Medically Reviewed by Dr. David Costa Navarro
What is fainting?
Fainting (or syncope) is the momentary loss of consciousness due to a sudden reduction in the amount of blood that reaches the brain. The causes can be varied, such as a strong emotion (e.g. the sight of blood), severe pain, a sudden drop in pressure, a disturbance of the rhythm of the heart, too long a standing stay, a sudden reduction in the amount of sugar in the blood. Syncope can accompany, or sometimes be confused with, some neurological diseases or be due to taking particular medications. In any case, fainting episodes that are not related to obvious causes (e.g. strong emotion) require an evaluation by the doctor.
How it manifests itself
Fainting does not involve particular risks, given its rapid resolution. Typically, you can resume normal daily activities as soon as you feel better again. A potential risk may be the surrounding environment if you lose full control of it following loss of consciousness (e.g. if you faint while driving a vehicle).
What are the risks
Fainting is usually preceded by a sense of lightheadedness, nausea, pallor, blurred vision, sweating and rapid breathing. These premonitory symptoms, certainly very unpleasant, however, allow the subject to warn a faintness in advance and thus reduce the risks of too sudden loss of consciousness. Loss of consciousness and normal muscle tone are short-lived and disappear without leaving sequelae.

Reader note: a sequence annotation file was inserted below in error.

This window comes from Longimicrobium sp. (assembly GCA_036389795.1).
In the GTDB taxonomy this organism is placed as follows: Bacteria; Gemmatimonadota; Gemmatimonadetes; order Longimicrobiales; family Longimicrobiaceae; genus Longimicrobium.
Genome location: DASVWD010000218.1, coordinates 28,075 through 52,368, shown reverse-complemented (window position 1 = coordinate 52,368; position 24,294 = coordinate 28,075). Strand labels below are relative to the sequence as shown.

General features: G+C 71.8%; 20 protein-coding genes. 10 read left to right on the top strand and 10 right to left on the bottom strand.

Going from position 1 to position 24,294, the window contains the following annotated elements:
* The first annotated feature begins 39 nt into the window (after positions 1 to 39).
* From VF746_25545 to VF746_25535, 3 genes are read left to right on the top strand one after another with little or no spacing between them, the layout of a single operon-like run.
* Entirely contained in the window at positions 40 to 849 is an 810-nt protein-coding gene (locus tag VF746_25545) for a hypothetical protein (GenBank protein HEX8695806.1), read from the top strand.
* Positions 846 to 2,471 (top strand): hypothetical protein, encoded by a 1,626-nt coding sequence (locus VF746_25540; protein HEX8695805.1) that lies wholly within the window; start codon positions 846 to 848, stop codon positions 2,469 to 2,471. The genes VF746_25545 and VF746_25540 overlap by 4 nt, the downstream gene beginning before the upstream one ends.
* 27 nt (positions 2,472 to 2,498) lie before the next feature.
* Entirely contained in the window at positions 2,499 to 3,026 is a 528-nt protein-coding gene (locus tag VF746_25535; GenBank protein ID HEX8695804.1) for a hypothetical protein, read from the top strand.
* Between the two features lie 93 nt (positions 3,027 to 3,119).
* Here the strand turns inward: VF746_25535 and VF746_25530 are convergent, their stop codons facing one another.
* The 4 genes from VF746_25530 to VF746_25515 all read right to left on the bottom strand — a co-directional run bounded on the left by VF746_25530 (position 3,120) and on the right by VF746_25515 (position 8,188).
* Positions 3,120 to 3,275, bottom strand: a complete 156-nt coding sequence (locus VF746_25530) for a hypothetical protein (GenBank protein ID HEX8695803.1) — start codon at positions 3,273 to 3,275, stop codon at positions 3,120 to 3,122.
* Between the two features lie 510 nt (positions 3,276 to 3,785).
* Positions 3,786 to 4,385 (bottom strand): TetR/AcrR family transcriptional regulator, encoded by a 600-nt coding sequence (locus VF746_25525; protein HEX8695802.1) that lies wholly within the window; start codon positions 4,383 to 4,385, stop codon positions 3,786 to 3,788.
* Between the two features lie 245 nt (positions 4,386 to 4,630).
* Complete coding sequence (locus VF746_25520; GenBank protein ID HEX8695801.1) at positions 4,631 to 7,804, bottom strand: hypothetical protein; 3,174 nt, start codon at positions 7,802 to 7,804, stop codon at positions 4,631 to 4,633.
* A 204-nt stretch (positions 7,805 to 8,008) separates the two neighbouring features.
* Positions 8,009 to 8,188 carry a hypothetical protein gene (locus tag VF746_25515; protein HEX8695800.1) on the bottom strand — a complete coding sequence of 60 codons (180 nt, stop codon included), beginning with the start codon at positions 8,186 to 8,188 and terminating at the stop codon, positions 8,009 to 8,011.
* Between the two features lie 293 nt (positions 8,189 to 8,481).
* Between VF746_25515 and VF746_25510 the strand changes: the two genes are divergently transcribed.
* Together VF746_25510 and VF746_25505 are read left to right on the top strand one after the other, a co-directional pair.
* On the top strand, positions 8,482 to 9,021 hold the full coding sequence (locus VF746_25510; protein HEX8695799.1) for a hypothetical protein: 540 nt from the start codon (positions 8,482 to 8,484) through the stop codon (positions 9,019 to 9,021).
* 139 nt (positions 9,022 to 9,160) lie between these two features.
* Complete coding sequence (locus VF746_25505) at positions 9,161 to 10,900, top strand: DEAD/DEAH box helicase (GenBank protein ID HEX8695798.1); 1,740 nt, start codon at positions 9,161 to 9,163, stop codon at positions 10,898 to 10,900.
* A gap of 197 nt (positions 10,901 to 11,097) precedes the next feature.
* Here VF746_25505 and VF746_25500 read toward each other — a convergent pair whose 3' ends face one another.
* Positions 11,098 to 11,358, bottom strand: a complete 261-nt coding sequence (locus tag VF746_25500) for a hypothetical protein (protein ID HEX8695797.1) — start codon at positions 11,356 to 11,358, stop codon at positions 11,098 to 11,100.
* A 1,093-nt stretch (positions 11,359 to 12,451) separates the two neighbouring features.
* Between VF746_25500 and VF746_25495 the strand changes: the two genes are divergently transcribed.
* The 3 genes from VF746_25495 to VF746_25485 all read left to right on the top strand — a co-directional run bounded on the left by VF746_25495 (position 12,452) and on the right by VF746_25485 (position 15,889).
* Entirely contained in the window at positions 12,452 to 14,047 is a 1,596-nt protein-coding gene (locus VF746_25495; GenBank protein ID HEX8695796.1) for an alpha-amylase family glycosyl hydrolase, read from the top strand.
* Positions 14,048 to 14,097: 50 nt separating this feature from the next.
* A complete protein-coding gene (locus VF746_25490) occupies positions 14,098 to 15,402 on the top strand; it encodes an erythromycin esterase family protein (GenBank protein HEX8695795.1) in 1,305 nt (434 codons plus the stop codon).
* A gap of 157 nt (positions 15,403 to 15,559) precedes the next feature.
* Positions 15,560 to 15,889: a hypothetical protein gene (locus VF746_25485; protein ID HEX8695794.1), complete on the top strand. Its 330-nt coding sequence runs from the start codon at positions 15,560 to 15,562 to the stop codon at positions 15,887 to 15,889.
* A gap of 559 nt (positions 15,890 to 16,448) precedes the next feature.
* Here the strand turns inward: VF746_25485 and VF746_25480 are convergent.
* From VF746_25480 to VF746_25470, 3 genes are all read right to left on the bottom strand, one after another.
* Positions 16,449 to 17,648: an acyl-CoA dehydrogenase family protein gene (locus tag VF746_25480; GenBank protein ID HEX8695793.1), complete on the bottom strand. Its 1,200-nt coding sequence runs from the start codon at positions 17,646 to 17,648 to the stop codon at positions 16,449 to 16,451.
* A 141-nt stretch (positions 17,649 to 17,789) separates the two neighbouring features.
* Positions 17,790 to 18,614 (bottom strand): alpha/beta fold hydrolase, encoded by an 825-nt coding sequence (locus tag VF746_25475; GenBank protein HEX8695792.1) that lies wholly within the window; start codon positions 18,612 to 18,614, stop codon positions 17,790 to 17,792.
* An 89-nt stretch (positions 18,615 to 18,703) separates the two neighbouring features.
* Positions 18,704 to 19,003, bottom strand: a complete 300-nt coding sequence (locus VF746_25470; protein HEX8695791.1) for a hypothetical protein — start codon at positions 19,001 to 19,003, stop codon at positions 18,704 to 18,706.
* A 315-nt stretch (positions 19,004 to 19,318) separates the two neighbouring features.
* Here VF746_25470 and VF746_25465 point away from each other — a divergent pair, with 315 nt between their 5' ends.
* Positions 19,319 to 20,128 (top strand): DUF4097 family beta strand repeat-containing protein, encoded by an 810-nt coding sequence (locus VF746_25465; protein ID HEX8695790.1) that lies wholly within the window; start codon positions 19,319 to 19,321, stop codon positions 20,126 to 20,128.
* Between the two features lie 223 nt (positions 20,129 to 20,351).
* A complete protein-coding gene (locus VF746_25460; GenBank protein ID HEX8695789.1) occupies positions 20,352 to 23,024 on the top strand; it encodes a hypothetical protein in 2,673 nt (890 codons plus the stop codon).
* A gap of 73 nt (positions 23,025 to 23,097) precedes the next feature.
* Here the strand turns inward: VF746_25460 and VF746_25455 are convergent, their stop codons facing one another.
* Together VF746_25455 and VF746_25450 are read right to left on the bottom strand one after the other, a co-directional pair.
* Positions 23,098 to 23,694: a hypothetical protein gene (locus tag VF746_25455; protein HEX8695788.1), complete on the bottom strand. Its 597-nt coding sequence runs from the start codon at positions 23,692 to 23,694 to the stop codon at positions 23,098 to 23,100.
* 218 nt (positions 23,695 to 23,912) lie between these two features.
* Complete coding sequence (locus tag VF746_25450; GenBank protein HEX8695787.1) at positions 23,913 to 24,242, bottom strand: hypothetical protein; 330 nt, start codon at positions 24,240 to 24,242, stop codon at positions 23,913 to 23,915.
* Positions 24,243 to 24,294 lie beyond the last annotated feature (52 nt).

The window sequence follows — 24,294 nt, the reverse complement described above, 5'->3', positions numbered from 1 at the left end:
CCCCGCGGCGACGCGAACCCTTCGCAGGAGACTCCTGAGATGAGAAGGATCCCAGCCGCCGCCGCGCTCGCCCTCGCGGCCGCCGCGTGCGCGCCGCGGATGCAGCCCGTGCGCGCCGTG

What should be done
- Place the subject lying on his side with his head down. If the fainting is due to a strong emotion or has struck a person who has been standing for too long, it is necessary to lie down the subject by raising his legs so as to encourage the return of blood towards the head.
- If it is possible to suppose a fainting due to hypoglycaemia, i.e. a drop in the amount of sugar in the blood (e.g. after prolonged fasting) or taking antidiabetic drugs, such as insulin or antidiabetic agents taken by mouth, it is necessary wake up drinking water and sugar and eat a piece of bread. Contact a doctor as soon as possible